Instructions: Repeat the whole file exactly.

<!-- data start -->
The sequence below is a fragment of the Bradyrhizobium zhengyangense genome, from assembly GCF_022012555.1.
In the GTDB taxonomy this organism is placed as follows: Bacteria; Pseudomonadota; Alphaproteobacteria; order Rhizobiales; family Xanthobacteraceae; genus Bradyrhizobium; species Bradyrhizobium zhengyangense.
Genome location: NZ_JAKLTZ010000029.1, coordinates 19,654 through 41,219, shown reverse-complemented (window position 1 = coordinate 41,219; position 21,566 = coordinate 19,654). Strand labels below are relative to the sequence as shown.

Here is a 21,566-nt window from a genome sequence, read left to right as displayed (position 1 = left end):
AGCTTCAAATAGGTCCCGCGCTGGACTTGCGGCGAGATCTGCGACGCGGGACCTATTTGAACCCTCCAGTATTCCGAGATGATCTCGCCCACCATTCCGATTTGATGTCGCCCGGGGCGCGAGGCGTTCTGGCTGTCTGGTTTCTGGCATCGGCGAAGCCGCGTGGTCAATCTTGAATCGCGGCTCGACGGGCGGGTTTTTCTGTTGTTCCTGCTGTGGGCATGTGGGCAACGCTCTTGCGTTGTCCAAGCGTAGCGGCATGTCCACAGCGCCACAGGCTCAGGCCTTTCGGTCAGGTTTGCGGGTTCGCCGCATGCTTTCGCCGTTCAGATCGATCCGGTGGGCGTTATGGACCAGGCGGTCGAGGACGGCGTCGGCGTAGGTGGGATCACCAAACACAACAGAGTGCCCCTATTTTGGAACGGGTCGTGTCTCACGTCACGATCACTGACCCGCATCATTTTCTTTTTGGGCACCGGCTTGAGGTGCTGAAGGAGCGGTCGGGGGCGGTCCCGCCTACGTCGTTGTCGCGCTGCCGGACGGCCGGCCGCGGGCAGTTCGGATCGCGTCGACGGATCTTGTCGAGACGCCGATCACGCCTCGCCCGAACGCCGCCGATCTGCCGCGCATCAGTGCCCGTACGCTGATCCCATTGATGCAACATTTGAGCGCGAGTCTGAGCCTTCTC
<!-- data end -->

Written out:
The sequence below is a fragment of the Bradyrhizobium zhengyangense genome, from assembly GCF_022012555.1.
In the GTDB taxonomy this organism is placed as follows: Bacteria; Pseudomonadota; Alphaproteobacteria; order Rhizobiales; family Xanthobacteraceae; genus Bradyrhizobium; species Bradyrhizobium zhengyangense.
Genome location: NZ_JAKLTZ010000029.1, coordinates 19,654 through 41,219, shown reverse-complemented (window position 1 = coordinate 41,219; position 21,566 = coordinate 19,654). Strand labels below are relative to the sequence as shown.

Here is a 21,566-nt window from a genome sequence, read left to right as displayed (position 1 = left end):
AGCTTCAAATAGGTCCCGCGCTGGACTTGCGGCGAGATCTGCGACGCGGGACCTATTTGAACCCTCCAGTATTCCGAGATGATCTCGCCCACCATTCCGATTTGATGTCGCCCGGGGCGCGAGGCGTTCTGGCTGTCTGGTTTCTGGCATCGGCGAAGCCGCGTGGTCAATCTTGAATCGCGGCTCGACGGGCGGGTTTTTCTGTTGTTCCTGCTGTGGGCATGTGGGCAACGCTCTTGCGTTGTCCAAGCGTAGCGGCATGTCCACAGCGCCACAGGCTCAGGCCTTTCGGTCAGGTTTGCGGGTTCGCCGCATGCTTTCGCCGTTCAGATCGATCCGGTGGGCGTTATGGACCAGGCGGTCGAGGACGGCGTCGGCGTAGGTGGGATCACCAAACACAACAGAGTGCCCCTATTTTGGAACGGGTCGTGTCTCACGTCACGATCACTGACCCGCATCATTTTCTTTTTGGGCACCGGCTTGAGGTGCTGAAGGAGCGGTCGGGGGCGGTCCCGCCTACGTCGTTGTCGCGCTGCCGGACGGCCGGCCGCGGGCAGTTCGGATCGCGTCGACGGATCTTGTCGAGACGCCGATCACGCCTCGCCCGAACGCCGCCGATCTGCCGCGCATCAGTGCCCGTACGCTGATCCCATTGATGCAACATTTGAGCGCGAGTCTGAGCCTTCTC